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Best Survival Books and Manuals: Time to Update Your Library

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October 03, 2012
Best Survival Books and Manuals: Time to Update Your Library - 5

I would certainly hope that every outdoor enthusiast has a few books on survival skills.

Yes, you may have every episode of your favorite survival show on DVD, and you might even have some kind of survival app on your fancy phone. But to me, these just don’t take the place of a real paper book.

So what’s in my library?

Wilderness Survival Books

Since wilderness survival skills are the most likely skill set that an outdoorsman will employ, let’s start our library there. It’s hard to go wrong with classics Like Bradford Angier’s “How To Stay Alive In The Woods”, Larry Dean Olsen’s “Outdoor Survival Skills”, John and Geri McPhersen’s “Wilderness Living And survival Skills”, and Mors Kochanski’s “Bushcraft”. These books, many of which are decades old, have stood the test of time and always provide me with a great reading list to give to wilderness neophytes.

And if you are looking for something with a more contemporary look and feel, then check out “The Survival Handbook” by Colin Towell and “98.6 Degrees” by Cody Lundin. The “handbook” is a very complete hard cover book dealing with a great many survival skills and instructions on how to survive in different environments. Lundin’s “98.6” gives you a novel view of the physical and psychological elements in a survival scenario, and it also provides you with a foolproof recipe for a wilderness survival kit. 

Urban Survival Books

There are so many ways to go in the vague field of urban survival, so I’ll just list my top pick. “When All Hell Breaks Loose” by Cody Lundin has the most diverse assortment of modern survival skills that you’ll find in just one book. It deals with disaster survival mostly, but covers shelter, water, fire, food, first aid, communications and a host of other topics. 

If the whole disaster and mayhem subject gets too heavy, there’s a horribly comedic book which I like as an urban survival palate cleanser. UFC fighter Forest Griffin, along with his author friend Eric Krauss have put together the most foul-mouthed and irreverent book I have ever read. It’s called “Be Ready When The Sh*t Goes Down”. This self-proclaimed survival guide to the apocalypse is packed full of disturbing concepts, and humorous yet filthy stories. If you have ever been offended by ANYTHING, then this book is not for you. But if you would like to learn how to start alienating your friends and family now, so they don’t come looking for your help after the end of the world, then this might just be the book for you.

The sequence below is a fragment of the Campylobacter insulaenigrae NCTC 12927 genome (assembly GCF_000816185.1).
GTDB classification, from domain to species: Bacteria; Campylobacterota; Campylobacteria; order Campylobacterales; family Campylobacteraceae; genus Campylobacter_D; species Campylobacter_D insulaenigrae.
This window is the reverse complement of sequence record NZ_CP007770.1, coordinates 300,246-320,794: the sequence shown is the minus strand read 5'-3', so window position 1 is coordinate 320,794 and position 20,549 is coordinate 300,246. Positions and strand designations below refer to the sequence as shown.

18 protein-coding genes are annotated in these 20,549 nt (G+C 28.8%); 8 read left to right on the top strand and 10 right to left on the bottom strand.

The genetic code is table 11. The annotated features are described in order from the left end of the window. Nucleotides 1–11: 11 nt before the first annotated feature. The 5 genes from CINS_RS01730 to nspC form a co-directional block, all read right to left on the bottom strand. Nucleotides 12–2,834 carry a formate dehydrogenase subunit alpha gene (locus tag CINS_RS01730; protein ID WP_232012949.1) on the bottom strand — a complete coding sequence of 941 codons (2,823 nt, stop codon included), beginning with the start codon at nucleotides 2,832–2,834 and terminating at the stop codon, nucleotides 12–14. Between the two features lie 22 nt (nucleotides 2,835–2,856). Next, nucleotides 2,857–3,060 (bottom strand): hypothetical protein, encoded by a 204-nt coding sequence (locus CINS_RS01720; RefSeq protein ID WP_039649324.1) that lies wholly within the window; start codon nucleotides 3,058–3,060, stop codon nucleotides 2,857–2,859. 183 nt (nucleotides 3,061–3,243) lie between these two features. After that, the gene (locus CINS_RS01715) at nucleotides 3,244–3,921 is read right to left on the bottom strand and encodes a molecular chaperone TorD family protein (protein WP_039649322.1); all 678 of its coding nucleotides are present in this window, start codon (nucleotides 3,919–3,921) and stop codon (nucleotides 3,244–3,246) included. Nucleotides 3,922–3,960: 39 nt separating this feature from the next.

Wild Plant Books
You need a Peterson’s “A Field Guide to Edible Wild Plants” as the minimum requirement for a survival library. Other books are good, but Peterson’s book is small enough and thorough enough to bug out with you and feed you for years (if the edibles are available, that is). Owning a few tree guides and wildflower guides will help out immensely, if you cannot ID that pesky weed or shrub you keep running into. Audubon makes some nice full color photo ID books, while Newcomb’s and Peterson’s stick to the classic drawing and painting format. So many skills come down to material identification, you really don’t want to skip over the tree and plant section in your home library.

Homesteader Books
We’ll wrap up our survival library with some good, clean homesteader skills. “Square Foot Gardening,” “The Chicken Tractor”, “Foxfire” series, Reader’s Digest “Back To Basics” and so many other books could provide you with an interesting read and give you the skills to better take care of yourself and your family in the event of money troubles, supply chain problems or a full scale Ragnarok (Viking Armageddon).

Please let us know what’s in your survival library, and how these books have helped you to be better prepared or find more enjoyment in the great outdoors.

Comments (5)

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from Tioughnioga 8/7/2013 at 01:51pm

When I was first starting out, I learned a ton from Bradford Angier. He has a bunch of other books, too, including The Master Backwoodsman and Skills for Taming the Wilds. His wife Vena also wrote a book about their life in the bush on the Peace River in BC. Very informative (and I daresay she's a little easier to read than windy old Brad).

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from fuglybugger 10/20/2012 at 02:24pm

The SAS handbook has always been good to me.